Rather than try to emulate the past, Max Clarke (Cut Worms) is writing the type of music he’s always loved, and people seem to love it too. Working on his demos over the years while building up his skills as a writer, he’s scored a deal with Jagjaguwar that’s summing up his hard work while moving him forward. Working with Jonathan Rado on his new record, Max Clarke is ready to freshen up some old sounds even more for a startling new record. We caught up with Clarke ahead of his string of upcoming releases to talk about his strategy with deadlines, charity work and rebuilding old tracks.
Northern Transmissions: Considering the clear influence your taking from bands like The Everly Brothers and Beatles among others, do you think it’s become easier to say something new in this sound than it was at the time or is this just an aesthetic you’re drawn to?
Max Clarke: I think everything is wide open now because of the internet. I’ve been thinking about this a lot lately, because people have been asking me about it. I think the kind of music I’ve always been attracted to was made in the 50s and 60s, but I never really intended on trying to write music that sounded like it was from that time. I just tried to write in the style that resonated with me. As far as being able to write in a current style and say something new, I think there was definitely some of that in my thought process. Anybody can do anything they want nowadays so it seems like old and new, true and false, nobody knows now. Everybody’s living in their own fantasy world, this is just what mine sounds like.
NT: I also understand you were working a couple jobs when you decided to write and release songs every month, so how was this as a learning process?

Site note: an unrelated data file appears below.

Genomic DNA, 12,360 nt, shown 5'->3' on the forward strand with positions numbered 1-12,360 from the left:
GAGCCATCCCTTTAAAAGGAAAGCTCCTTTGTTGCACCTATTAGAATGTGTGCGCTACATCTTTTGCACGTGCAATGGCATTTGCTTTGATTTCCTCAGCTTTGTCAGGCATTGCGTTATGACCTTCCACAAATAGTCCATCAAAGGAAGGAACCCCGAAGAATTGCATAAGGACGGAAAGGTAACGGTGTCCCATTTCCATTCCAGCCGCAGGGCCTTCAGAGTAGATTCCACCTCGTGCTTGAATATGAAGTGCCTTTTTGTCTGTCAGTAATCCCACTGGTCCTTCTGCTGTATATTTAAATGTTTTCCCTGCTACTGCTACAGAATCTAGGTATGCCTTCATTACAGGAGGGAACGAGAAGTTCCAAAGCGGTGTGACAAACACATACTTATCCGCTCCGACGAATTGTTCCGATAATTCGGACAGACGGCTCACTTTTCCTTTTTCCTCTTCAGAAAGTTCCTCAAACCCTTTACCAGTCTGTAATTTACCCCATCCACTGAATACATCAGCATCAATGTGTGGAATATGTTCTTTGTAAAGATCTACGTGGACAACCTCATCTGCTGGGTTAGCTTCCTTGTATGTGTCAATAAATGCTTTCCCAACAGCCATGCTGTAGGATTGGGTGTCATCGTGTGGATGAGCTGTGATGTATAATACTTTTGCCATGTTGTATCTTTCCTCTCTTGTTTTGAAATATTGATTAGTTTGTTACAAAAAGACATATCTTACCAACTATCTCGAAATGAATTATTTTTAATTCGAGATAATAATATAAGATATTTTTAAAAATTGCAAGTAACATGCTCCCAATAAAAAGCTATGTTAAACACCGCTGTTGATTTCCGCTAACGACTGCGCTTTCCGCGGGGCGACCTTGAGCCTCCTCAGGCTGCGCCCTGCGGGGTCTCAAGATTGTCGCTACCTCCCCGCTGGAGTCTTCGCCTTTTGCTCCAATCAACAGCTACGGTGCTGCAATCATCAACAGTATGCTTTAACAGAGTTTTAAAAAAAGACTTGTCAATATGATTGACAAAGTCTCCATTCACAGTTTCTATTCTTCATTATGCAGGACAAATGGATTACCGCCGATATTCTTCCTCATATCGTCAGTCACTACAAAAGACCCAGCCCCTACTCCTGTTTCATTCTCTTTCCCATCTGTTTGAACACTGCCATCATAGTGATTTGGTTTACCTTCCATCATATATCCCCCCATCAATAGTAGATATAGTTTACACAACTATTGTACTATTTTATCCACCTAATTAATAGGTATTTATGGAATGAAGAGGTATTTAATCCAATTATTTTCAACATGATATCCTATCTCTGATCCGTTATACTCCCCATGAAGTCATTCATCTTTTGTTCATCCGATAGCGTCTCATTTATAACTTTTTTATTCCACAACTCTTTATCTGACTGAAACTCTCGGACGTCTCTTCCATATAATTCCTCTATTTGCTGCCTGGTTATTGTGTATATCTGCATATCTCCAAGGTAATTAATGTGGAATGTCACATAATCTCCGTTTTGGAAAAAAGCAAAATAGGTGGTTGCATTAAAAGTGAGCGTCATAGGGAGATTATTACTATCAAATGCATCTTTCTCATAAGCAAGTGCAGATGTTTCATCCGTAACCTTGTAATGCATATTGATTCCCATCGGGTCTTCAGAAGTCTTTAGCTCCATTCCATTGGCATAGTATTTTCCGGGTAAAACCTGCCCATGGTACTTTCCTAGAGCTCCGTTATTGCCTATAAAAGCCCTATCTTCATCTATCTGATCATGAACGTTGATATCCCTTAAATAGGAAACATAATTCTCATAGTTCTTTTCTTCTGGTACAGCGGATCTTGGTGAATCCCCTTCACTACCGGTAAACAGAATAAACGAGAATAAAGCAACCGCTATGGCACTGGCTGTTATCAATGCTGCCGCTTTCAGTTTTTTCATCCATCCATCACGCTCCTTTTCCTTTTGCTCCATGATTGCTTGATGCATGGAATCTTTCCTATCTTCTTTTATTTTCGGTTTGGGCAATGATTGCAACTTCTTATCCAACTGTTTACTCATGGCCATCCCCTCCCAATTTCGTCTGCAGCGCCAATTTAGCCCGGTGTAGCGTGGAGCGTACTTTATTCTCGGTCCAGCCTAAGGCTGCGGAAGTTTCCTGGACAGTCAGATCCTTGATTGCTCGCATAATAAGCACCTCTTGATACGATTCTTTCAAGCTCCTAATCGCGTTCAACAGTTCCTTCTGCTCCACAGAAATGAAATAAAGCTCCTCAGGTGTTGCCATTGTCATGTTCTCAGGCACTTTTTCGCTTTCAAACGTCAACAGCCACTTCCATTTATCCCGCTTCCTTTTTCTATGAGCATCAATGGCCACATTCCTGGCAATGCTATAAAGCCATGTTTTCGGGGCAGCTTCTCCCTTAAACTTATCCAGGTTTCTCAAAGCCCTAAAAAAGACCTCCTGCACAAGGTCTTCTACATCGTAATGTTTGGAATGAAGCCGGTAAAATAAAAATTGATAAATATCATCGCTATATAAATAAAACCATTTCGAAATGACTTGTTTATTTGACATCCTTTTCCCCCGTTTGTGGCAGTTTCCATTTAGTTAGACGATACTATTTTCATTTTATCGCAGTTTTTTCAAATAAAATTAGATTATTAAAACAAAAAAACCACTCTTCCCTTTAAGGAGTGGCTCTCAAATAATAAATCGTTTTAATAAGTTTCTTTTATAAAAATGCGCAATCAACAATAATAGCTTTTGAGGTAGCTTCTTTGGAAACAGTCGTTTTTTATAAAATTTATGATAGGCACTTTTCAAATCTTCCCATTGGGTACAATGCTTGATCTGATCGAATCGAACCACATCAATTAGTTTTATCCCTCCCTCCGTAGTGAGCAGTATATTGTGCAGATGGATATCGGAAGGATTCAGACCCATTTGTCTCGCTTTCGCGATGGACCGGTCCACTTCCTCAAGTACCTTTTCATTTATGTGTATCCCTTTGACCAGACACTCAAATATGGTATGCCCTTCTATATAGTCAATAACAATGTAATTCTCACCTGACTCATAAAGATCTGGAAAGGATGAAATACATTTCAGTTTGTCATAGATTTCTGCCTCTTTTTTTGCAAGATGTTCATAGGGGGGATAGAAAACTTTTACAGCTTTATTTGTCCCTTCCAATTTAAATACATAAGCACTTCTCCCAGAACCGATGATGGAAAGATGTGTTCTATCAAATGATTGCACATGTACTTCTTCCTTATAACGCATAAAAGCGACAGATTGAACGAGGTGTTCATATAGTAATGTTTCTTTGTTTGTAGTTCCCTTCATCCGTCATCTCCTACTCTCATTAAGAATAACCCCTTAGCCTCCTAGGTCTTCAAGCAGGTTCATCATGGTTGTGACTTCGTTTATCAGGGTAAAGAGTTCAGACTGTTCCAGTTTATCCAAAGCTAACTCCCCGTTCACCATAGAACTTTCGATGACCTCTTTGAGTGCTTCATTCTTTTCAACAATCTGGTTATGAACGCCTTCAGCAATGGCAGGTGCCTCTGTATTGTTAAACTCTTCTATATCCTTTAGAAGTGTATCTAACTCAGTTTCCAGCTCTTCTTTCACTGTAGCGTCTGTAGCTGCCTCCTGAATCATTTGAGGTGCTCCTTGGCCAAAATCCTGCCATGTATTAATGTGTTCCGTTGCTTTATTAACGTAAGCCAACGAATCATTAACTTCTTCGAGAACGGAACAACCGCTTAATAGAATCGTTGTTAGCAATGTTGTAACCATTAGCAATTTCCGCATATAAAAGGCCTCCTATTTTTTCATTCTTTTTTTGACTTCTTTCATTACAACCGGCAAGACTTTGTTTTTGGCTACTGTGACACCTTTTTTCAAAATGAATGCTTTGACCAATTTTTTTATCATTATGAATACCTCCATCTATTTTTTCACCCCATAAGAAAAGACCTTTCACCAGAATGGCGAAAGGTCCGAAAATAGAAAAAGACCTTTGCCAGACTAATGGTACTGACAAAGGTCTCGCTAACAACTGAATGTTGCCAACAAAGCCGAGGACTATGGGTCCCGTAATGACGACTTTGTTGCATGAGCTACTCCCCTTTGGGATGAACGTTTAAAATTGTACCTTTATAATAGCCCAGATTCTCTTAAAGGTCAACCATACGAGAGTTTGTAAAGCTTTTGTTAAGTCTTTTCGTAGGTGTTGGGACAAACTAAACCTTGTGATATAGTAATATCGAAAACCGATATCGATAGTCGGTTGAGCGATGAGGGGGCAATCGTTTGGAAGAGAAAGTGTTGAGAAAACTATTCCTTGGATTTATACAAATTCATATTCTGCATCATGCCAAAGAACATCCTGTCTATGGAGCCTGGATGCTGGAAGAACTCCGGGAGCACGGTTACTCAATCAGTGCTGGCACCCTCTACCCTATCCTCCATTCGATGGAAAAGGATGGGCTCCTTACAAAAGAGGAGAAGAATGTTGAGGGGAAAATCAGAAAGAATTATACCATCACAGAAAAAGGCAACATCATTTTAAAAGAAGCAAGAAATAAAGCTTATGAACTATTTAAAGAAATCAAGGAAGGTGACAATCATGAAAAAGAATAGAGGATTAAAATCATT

MC: I had a roommate that tried to write a song every day. I was inspired by him to try and put out a digital single every month, an A and B side. I think putting some limitations and deadlines on yourself definitely helps move things along. You spend your whole life in school and work with deadlines, and it’s really the only way to get things done. If you don’t do that in your creative life you can tinker endlessly and never get anything done. I try to impose that on myself to light a fire to do it.
NT: I also understand you have a full album coming down the line with Jonathan Rado, what was it like working with him?
MC: The record’s done, it was good working with him though. I ended up, due to limitations on both of our ends with time, working on stuff when I got back to New York after working with him. The record is a combination of his producing some of it and myself producing the rest with people here in New York. He’s really talented, and has tons of great ideas. Myself personally, I’ve always had a tough time working in a studio setting, even if it’s a home set up. I did the home demos because it’s hard with me to communicate what I’m after to other people. I tend to find it easier to perform and give honest performances when I’m by myself.
NT: Your upcoming EP on the label is kind of a collection of some of your best tracks, did you do any updates for some of them?
MC: The thinking was to give these demos a little more life than just deleting them off Bandcamp when it comes out. Most of them, I want to say 5 out of 6 on the EP, are just as is, I didn’t really touch them. One song, “A Curious Man” I ended up redoing and adding more instrumentation. Another reason I was making the demos was to teach myself to get better at recording, and I definitely made improvements there. I wanted to make sure when picking the songs for the EP, to try and get a better go around and sound. The rest of the songs were left as is because they were so immediate and I wanted them to stay like that.
NT: How did you get involved with the Cover Your Ass record for Planned Parenthood and what made you decide on the Bob Lind cover?
MC: I got involved through my manager. It was around that time where all those talks about ending funding for Planned Parenthood were all over the news. When I got the opportunity to do something to help, however small, I wanted to do it. As far as choosing the song, I’d always liked that song, and I thought there was a kind of bittersweet vengeance about that song that I felt fit the mood for that compilation, so when I got the opportunity, that was the first one that popped in my head.
Words by Owen Maxwell